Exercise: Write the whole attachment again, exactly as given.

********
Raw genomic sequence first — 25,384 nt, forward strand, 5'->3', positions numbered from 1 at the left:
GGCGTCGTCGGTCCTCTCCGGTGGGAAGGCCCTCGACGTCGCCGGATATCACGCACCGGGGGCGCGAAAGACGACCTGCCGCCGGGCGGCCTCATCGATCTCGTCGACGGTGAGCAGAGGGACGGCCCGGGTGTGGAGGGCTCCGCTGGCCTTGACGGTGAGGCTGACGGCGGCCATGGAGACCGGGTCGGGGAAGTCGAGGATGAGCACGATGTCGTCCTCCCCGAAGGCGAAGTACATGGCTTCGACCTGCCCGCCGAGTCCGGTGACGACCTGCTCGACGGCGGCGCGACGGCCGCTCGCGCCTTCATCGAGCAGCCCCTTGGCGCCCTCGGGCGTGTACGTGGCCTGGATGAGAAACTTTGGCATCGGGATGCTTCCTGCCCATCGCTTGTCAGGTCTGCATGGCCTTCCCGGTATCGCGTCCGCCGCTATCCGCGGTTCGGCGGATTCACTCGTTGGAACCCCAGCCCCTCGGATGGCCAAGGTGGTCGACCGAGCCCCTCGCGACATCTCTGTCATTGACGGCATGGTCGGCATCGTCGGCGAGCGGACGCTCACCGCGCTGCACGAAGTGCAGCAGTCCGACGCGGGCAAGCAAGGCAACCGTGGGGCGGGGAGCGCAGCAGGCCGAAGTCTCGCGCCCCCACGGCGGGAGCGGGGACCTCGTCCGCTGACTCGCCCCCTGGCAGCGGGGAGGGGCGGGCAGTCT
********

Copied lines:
Raw genomic sequence first — 25,384 nt, forward strand, 5'->3', positions numbered from 1 at the left:
GGCGTCGTCGGTCCTCTCCGGTGGGAAGGCCCTCGACGTCGCCGGATATCACGCACCGGGGGCGCGAAAGACGACCTGCCGCCGGGCGGCCTCATCGATCTCGTCGACGGTGAGCAGAGGGACGGCCCGGGTGTGGAGGGCTCCGCTGGCCTTGACGGTGAGGCTGACGGCGGCCATGGAGACCGGGTCGGGGAAGTCGAGGATGAGCACGATGTCGTCCTCCCCGAAGGCGAAGTACATGGCTTCGACCTGCCCGCCGAGTCCGGTGACGACCTGCTCGACGGCGGCGCGACGGCCGCTCGCGCCTTCATCGAGCAGCCCCTTGGCGCCCTCGGGCGTGTACGTGGCCTGGATGAGAAACTTTGGCATCGGGATGCTTCCTGCCCATCGCTTGTCAGGTCTGCATGGCCTTCCCGGTATCGCGTCCGCCGCTATCCGCGGTTCGGCGGATTCACTCGTTGGAACCCCAGCCCCTCGGATGGCCAAGGTGGTCGACCGAGCCCCTCGCGACATCTCTGTCATTGACGGCATGGTCGGCATCGTCGGCGAGCGGACGCTCACCGCGCTGCACGAAGTGCAGCAGTCCGACGCGGGCAAGCAAGGCAACCGTGGGGCGGGGAGCGCAGCAGGCCGAAGTCTCGCGCCCCCACGGCGGGAGCGGGGACCTCGTCCGCTGACTCGCCCCCTGGCAGCGGGGAGGGGCGGGCAGTCT